Poll code of conduct forces govt to wrap up anniversary celebrations
The Bharatiya Janata Party-led government is completing its second year on October 31, for which the government has planned a campaign that cost Rs25 croremumbai Updated: Oct 16, 2016 00:21 IST
The code of conduct for the elections to 212 civic bodies, which is to be held in December, has affected the BJP government’s second anniversary celebrations. With the code of conduct (which prevents any advertisement by the government) expected to come into force early next week, the state government had to advance its Rs25 crore campaign and wrap it up in just a week, sources said.
The Bharatiya Janata Party-led government is completing its second year on October 31, for which the government has planned a campaign that cost Rs25 crore. The government has identified ten departments, which have been implementing its flagship projects and which the government thinks could be showcased as its achievement in the past two years. The campaign named as ‘Aaple Sarkar Kamgiri Damdar’ (Our performing government) revolving around the slogan ‘Ata Badal Distoy Maharashtra Ghadtoy’ (Change is visible in Maharashtra) was launched on October 12 and is expected to run through October 18-19.
“Except for Mumbai, its suburbs, Thane and Palghar, all other districts across the state will have the code of conduct in force early next week. Last year, the campaign started only after the code of conduct for the Kalyan Dombivali and other municipal corporations came to an end in first week of November. This time, we will not have any campaign running when the government actually completes its two years on October 31. We will have only print and radio advertisements in four districts where the conduct is not in force,” said an official from Mantralaya, on the condition of anonymity.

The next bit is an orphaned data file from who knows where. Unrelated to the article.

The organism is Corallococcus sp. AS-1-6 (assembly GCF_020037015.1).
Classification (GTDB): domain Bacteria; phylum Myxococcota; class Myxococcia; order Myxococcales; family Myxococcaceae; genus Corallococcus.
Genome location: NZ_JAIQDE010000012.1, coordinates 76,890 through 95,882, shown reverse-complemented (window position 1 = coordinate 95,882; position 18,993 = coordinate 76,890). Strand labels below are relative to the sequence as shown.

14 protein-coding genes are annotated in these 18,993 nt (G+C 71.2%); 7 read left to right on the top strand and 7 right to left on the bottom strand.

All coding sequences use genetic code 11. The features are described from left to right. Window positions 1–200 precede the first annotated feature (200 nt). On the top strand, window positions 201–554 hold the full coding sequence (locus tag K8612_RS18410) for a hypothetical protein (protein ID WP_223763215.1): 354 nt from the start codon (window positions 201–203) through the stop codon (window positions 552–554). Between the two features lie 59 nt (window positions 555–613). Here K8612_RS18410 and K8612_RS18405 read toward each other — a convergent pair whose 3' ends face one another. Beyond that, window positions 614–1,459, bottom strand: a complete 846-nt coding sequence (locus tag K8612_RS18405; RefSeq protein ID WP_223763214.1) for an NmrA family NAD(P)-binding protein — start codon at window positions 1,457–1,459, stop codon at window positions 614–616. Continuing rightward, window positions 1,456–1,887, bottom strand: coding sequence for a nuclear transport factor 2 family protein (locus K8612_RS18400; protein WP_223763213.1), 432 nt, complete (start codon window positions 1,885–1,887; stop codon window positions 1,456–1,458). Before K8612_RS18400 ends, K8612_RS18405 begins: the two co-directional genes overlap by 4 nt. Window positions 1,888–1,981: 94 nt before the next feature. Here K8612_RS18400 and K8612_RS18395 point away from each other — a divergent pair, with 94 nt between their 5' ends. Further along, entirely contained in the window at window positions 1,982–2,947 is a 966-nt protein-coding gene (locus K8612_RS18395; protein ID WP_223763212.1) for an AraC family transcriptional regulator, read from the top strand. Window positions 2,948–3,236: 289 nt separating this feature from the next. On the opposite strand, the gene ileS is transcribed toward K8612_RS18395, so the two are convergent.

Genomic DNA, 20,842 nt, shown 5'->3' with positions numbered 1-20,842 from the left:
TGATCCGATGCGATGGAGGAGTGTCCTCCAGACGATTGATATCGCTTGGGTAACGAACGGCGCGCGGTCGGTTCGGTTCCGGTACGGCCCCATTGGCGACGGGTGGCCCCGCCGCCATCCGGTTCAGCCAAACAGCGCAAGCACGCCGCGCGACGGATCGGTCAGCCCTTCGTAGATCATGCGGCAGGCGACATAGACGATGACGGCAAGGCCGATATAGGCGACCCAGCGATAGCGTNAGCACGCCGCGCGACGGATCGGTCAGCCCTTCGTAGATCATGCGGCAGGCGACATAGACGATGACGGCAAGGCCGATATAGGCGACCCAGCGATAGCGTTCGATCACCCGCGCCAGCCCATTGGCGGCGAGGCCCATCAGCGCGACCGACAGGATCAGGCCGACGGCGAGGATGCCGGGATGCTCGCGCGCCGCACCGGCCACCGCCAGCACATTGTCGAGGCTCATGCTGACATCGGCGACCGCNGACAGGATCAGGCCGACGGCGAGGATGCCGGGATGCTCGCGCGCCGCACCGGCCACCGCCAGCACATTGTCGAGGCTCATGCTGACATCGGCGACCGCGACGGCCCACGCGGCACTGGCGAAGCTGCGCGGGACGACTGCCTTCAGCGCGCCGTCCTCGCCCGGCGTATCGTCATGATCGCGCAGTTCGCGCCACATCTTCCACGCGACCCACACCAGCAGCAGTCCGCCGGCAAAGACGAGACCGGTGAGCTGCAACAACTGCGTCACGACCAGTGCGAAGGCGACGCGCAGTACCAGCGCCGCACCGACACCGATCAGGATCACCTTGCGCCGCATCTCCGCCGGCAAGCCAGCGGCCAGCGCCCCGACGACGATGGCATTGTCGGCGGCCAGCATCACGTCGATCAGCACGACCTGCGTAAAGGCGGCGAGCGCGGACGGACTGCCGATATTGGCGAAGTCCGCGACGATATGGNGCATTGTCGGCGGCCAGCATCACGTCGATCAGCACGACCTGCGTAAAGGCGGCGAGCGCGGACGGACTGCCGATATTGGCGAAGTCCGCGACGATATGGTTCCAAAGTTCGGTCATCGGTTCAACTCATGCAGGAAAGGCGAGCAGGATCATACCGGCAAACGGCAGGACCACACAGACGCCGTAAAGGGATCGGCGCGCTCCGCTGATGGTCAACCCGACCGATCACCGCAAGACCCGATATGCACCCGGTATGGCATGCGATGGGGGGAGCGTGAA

The government has prepared five TV commercials of 50 seconds each, jingles for FM radios and print advertisements, which will be published in 827 newspapers in various languages. BEST shelters, TV screens in buses, big screens on state transport depots will be used for the advertisements.
“The chief minister wanted the campaign to keep it tangible by showcasing the actual achievements without announcements. We have finalised the campaign, comprising the successfully implemented schemes in the past two years,” Brijesh Singh, director-general of information and public relations, told HT. He said that the government has taken due care to ensure that the campaign ends before the conduct sets in.
The government identified ten departments, including water conservation, industry, home, school education, social justice and prepared the advertisements revolving around the projects.